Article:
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UN Climate Change Actions Merely Symbolic, Cass Claims in Lecture


Oren Cass
Oren Cass

In his Jan. 25 talk “Leading Nowhere: the Futility and Farce of Global Climate Negotiations,” Oren Cass criticized the global approach to addressing climate change. He claimed that it’s not that leaders don’t want to reduce emissions, it’s that it isn’t possible based on insurmountable challenges like cost and complexity. A senior fellow at the Manhattan Institute, Cass was the domestic policy director for Mitt Romney’s 2011-2012 presidential campaign. Cass has outlined conservative policy approaches on topics including climate change, poverty and environmental regulation and his articles and columns have been widely published. 

Focusing on the December 2015 United Nations Climate Change Conference in Paris, Cass criticized the actions taken as merely symbolic. According to Cass, Paris abandoned the premise of collective action, abandoned the premise of an enforceable agreement, and abandoned the premise of objective standards. He provided examples of proposals, including one that was a single sentence, and explained that they did not actually pledge any action. “These are the pledges you’d expect from the countries that already agreed they were going to focus on growing their economies,” he said. He argued that it is impossible to expect developing nations to adopt expensive energy technologies when coal could develop their economies more quickly.

To the question “what if [developed nations] paid [developing nations] to cut carbon emissions?”, Cass said that this method raises the same problems as any foreign aid effort. “There’s no willingness on the part of the developing world to commit to using money [to reduce emissions] and there’s no willingness on the part of the developed world to provide that money.”

“Why abandon the framework that requires action? Why applaud non-action as significant? Why supplement the applause with cash?” Cass asked. “These are things you would do if you are really excited about getting a piece of paper signed, not if you’re actually committing to progress.”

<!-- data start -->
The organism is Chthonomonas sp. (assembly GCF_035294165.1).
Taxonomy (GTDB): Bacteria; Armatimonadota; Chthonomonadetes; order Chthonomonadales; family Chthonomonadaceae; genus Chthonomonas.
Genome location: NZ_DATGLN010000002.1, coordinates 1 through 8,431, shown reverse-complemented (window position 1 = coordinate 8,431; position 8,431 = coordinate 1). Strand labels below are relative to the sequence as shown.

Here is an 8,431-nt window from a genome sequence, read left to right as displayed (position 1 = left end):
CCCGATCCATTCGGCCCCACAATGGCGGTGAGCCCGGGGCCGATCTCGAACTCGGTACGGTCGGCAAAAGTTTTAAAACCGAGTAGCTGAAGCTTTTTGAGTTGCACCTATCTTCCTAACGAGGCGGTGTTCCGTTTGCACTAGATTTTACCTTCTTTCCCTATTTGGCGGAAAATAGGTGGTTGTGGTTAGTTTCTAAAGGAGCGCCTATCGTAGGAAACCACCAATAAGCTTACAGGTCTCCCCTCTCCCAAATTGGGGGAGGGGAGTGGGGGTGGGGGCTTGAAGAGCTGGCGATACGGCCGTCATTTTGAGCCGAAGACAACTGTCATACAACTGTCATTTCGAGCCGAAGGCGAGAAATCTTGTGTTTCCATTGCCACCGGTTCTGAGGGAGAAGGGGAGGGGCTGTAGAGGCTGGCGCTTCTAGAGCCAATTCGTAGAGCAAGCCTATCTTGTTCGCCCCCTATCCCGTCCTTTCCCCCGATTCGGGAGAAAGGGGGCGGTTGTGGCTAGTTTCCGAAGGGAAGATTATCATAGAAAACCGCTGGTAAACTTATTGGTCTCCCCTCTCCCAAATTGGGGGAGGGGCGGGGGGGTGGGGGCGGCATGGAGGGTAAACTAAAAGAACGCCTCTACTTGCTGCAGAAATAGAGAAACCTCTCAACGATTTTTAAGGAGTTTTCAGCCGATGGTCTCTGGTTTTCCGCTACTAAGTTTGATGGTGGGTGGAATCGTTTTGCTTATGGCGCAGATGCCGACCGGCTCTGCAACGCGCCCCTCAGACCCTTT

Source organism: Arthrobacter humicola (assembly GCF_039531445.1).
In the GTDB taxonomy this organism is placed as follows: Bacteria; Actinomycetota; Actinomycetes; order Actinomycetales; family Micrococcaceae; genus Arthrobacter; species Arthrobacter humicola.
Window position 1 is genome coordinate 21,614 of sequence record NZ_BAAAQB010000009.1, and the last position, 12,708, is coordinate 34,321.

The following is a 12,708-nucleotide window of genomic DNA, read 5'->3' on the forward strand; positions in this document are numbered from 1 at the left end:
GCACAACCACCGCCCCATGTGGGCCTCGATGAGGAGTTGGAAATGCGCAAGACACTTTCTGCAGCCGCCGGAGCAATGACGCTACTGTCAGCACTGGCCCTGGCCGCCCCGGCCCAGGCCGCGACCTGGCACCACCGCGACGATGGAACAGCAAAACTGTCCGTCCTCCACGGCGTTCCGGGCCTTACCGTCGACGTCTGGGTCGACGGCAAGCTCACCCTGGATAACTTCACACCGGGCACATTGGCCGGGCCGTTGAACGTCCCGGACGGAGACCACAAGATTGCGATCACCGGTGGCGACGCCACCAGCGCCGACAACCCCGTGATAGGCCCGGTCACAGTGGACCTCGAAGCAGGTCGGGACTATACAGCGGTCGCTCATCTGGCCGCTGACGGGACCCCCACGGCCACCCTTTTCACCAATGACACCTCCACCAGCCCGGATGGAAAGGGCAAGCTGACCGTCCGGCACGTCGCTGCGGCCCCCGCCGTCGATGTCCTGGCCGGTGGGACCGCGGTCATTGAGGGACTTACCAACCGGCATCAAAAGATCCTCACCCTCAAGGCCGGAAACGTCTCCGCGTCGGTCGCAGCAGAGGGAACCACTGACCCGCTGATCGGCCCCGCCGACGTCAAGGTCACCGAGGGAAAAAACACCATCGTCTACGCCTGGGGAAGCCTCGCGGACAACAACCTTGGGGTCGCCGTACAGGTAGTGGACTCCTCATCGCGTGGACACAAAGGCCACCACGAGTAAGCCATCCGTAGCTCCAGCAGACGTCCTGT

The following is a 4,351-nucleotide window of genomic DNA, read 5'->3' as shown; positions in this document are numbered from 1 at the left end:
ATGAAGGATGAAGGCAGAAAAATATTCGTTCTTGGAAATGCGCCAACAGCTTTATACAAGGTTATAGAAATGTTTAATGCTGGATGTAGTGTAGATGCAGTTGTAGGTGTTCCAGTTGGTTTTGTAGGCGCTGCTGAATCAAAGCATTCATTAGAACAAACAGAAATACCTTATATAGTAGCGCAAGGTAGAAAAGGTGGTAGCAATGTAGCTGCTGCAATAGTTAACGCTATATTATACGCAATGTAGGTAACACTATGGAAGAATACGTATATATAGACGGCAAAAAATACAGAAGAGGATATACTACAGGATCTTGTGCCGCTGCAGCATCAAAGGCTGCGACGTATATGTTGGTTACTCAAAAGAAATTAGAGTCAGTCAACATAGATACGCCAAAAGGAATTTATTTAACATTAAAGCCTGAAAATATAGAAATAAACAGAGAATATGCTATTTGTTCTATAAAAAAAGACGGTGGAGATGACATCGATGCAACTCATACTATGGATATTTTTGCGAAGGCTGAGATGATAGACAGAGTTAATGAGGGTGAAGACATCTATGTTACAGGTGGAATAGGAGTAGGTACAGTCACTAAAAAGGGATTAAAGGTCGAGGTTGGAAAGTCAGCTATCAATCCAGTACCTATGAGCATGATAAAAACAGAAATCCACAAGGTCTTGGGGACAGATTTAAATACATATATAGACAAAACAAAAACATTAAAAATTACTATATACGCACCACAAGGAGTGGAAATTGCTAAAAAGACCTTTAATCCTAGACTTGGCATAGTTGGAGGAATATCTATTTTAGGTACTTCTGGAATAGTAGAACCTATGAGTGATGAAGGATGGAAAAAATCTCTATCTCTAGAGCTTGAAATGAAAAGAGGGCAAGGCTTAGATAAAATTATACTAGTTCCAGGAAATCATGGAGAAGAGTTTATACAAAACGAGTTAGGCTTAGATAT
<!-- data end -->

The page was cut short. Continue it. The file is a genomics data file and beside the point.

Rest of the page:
Later in the lecture, Cass raised the question of why nations do not consider coercive methods, such as placing embargoes upon countries that build new coal plants, or even bombing coal plants. He clarified that he thinks this would be a terrible idea and unfair to developing countries. “But if we know it would be unfair to make them [reduce emissions], why are we pursuing this when we know they won’t comply?” Cass argued for changing to a “world hunger model” for policy, instead of treating it as a domestic issue, would keep the focus on what the United States can actually accomplish.

During the Q&A portion of the talk, an attendee asked what Cass thinks would be a suitable response to climate change. He said he found it interesting that this was one issue people try to solve personally, through small-scale contributions like reusable water-bottles or carpooling. While these actions have political saliency, such efforts do not affect emissions. Cass said that the necessary response is innovation and that the most impactful ways people can make a difference is through science. “We need to design a subsidy that decreases over time, so if you don’t think your design will be cost competitive, you don’t jump in,” Cass said. 

Cass said that he does credit Paris for starting a conversation about innovation funding. “If we’d said ‘let’s not pretend we’re saving the world by cutting emissions, let’s decide what to do with investments, it could have been productive,” he said.
At the end of the lecture, when asked whether there was any optimistic takeaway, Cass said that humans have an extraordinary capacity to adapt. “[Responding to climate change] needs to be a vocation not an avocation to make things that prepare society for changes. It will be a long slog in which your own contribution won’t be tangible.”

The lecture was sponsored by the Environmental Studies department.

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